FAA issues Safety Brief to Pilots on How to Handle Emergencies

  • Date: November 17, 2010
  • Source: Admin
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The Federal Aviation Administration (FAA) issued a Safety Briefing that highlights the most basic aspect of pilot safety: how to handle abnormal and emergency situations. The November/December 2010 issue (available online) outlines the intricacy of planning for the unexpected in addition to directing pilots to tools and resources made available for handling emergencies.
The issue contains articles with a multitude of guidelines on handling electrical system failure, partial-power takeoffs, and unusual attitude recovery. The Hot Spot article in this issue is on FAA’s work in the area of GA fatal accidents, the identification of causes leading to the accidents, and a list of the 10 most important causes. The issue has a vertical speaking column that focuses on Helicopter Safety, with a list of the main reasons (top 10) behind helicopter accidents. The column also talks about the FAA Safety Team’s regional safety seminars conducted with the Helicopter Association International.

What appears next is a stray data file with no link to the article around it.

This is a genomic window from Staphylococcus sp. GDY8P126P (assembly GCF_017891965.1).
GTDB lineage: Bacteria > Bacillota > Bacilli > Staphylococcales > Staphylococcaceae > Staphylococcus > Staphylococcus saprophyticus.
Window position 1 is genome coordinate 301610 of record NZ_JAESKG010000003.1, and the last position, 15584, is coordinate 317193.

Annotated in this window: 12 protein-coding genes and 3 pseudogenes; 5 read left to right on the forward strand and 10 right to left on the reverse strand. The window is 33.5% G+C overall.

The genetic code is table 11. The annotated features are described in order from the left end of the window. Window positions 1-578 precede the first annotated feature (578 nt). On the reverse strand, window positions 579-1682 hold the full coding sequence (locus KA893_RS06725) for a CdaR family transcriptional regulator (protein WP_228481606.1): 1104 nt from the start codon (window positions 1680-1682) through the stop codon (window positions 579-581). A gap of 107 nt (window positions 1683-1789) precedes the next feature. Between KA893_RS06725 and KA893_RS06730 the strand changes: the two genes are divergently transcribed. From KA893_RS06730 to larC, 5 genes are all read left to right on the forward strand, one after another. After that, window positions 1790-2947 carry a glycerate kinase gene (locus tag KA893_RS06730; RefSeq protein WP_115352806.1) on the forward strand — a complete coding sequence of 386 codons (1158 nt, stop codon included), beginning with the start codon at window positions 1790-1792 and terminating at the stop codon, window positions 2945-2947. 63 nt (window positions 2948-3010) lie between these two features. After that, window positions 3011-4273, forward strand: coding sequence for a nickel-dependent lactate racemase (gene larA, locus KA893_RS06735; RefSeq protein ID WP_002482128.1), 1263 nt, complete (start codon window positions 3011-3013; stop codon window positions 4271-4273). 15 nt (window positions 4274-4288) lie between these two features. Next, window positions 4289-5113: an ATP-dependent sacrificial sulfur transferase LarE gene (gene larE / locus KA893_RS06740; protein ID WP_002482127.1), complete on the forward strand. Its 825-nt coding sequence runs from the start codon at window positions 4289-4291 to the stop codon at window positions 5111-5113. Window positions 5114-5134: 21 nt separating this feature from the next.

Aviation Maintenance Technicians (AMTs) are encouraged to use the Service Difficulty Reporting System, which is explained in detail in the Nuts, Bolts, and Electrons article.
Flight safety measures from FAA
Growing concerns regarding airline safety prompted the FAA to propose Safety Management Systems (SMS) for most commercial airlines in an announcement earlier this month.
SMS provides operators a set of tools to examine day-to-day operational data. It enables them to segregate trends that could have set off accidents or incidents. Additionally, it helps them form and execute risk mitigation strategies. The SMS helps manage safety of the organization in four main parts: safety policy, safety risk management, safety assurance, and safety promotion.
Safety measures by organizations
The National Transportation Safety Board (NTSB) announced a press conference to update the status of its Most Wanted List of Safety Improvements directed at state governments. The list includes the requirement for booster seats for young children, stringent drunken driving laws, laws for primary seat belt and recreational boating safety laws. These laws are to be adopted by all states since many have not done so.


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